Despite a number of laws in place to protect workers in an organisation, unreported sexual harassment is a regular occurence. How do you know if you have been sexually harassed and what you must do if you think you are being sexually harassed at work. Is there anyone you can turn to for help?
What is sexual harassment?
Any kind of behaviour, which is sexual in nature and not welcomed by the person on the receiving end of it can be referred as sexual harassment. The harassment can be verbal, physical as well as non-verbal.
If you find someone at your workplace making comments about your appearance, what you are wearing or your body can be deemed as sexual harassment. Any kind of remarks, comments or questions about your sexual life, orientation or demanding sexual favours are absolutely unacceptable, even if they were intended as a joke.
Non-verbal sexual harassment is another form of harassment commonly faced at workplaces and often goes unreported. It includes a colleague staring at a part of your body, sexting, sending you emails of indecent pictures which are sexual or sexually suggestive. This can include calendars displaying naked men or women.
Physical sexual harassment occurs if a colleague tries to make any sort of physical contact with you, assaults you or tries to rape you.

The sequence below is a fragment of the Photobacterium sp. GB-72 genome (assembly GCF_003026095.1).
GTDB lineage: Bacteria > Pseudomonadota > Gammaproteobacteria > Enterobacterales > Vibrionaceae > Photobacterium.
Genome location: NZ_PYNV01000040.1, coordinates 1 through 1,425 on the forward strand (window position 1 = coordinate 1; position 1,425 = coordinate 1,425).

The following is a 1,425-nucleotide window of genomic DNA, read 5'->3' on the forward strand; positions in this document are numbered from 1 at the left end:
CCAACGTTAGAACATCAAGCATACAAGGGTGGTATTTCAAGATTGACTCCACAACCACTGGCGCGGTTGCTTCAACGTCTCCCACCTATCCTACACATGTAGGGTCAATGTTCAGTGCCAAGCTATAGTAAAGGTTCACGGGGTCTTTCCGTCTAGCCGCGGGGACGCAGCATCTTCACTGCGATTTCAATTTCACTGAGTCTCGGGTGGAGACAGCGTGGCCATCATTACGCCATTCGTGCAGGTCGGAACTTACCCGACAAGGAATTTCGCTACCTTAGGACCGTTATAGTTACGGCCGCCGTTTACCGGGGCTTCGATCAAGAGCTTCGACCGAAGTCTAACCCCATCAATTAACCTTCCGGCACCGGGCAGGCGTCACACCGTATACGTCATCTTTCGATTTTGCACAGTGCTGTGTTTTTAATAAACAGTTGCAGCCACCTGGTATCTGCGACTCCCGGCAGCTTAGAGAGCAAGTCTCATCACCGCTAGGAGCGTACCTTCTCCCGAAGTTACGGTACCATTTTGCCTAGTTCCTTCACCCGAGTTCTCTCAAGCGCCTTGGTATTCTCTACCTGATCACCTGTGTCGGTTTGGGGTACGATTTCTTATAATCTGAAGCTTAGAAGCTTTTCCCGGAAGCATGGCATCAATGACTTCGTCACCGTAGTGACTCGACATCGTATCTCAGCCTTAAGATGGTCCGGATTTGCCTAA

You should only confront the abuser if you feel safe and comfortable in doing so. If you feel you think you need someone to support you, you can ask a colleague or a representative of trade union to accompany you so that you feel more confident. It is important to make it clear that you want the said behaviour to be stopped on immediate basis. Once you have said what you need to, you can walk away.
If on the other hand, you don’t want to confront the harasser, you can put your feelings in writing. You can write a letter or an email and make it clear that if the behaviour does not cease, you will be taking matters further through your line manager.
Keep a record of behaviours that you find are unacceptable. Note down the times, locations as well as dates when this behaviour happened and whether there were any witnesses to the same. This is an important information if you later need to make the complaint official – whether at work or police.
If you file a complaint, your employer is legally obliged to carry on an investigation and take adequate measures to deal with the same. It is important that you keep a legal record of what happens during the discussion meetings that you have with your employer. You must also take someone with you to these meetings.
If the abuser still continues to harass you even after the actions have been taken, you can take the matters further to employment tribunal. It is also suggested that at this time you seek the advice of a specialist.
It is the legal right of every employee to be able to work in an environment that is safe and secure for them. One should not feel threatened in any way by actions or behaviour of a colleague.
Our Employment Law Solicitors can assist with all types of claims. Naturally, we pride ourselves on providing the best possible service to the highest standards, we can provide free employment law advice on all problems.
Call us on 0800 756 6605 or 020 3923 4777